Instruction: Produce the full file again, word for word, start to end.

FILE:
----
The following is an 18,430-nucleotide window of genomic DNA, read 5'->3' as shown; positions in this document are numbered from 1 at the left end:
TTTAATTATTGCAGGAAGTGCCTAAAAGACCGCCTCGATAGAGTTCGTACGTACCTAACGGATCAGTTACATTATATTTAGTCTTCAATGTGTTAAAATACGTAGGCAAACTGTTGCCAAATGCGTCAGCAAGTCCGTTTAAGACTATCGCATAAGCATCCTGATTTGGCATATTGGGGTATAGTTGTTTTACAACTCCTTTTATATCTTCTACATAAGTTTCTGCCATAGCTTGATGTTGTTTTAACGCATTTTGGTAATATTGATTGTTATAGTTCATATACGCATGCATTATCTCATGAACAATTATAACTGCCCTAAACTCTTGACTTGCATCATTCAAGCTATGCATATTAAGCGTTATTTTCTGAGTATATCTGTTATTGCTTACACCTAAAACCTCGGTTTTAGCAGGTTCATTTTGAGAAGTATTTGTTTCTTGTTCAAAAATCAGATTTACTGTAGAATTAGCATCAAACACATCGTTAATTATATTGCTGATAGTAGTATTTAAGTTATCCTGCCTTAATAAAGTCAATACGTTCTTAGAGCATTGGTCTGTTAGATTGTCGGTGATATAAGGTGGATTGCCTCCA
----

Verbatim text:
The following is an 18,430-nucleotide window of genomic DNA, read 5'->3' as shown; positions in this document are numbered from 1 at the left end:
TTTAATTATTGCAGGAAGTGCCTAAAAGACCGCCTCGATAGAGTTCGTACGTACCTAACGGATCAGTTACATTATATTTAGTCTTCAATGTGTTAAAATACGTAGGCAAACTGTTGCCAAATGCGTCAGCAAGTCCGTTTAAGACTATCGCATAAGCATCCTGATTTGGCATATTGGGGTATAGTTGTTTTACAACTCCTTTTATATCTTCTACATAAGTTTCTGCCATAGCTTGATGTTGTTTTAACGCATTTTGGTAATATTGATTGTTATAGTTCATATACGCATGCATTATCTCATGAACAATTATAACTGCCCTAAACTCTTGACTTGCATCATTCAAGCTATGCATATTAAGCGTTATTTTCTGAGTATATCTGTTATTGCTTACACCTAAAACCTCGGTTTTAGCAGGTTCATTTTGAGAAGTATTTGTTTCTTGTTCAAAAATCAGATTTACTGTAGAATTAGCATCAAACACATCGTTAATTATATTGCTGATAGTAGTATTTAAGTTATCCTGCCTTAATAAAGTCAATACGTTCTTAGAGCATTGGTCTGTTAGATTGTCGGTGATATAAGGTGGATTGCCTCCA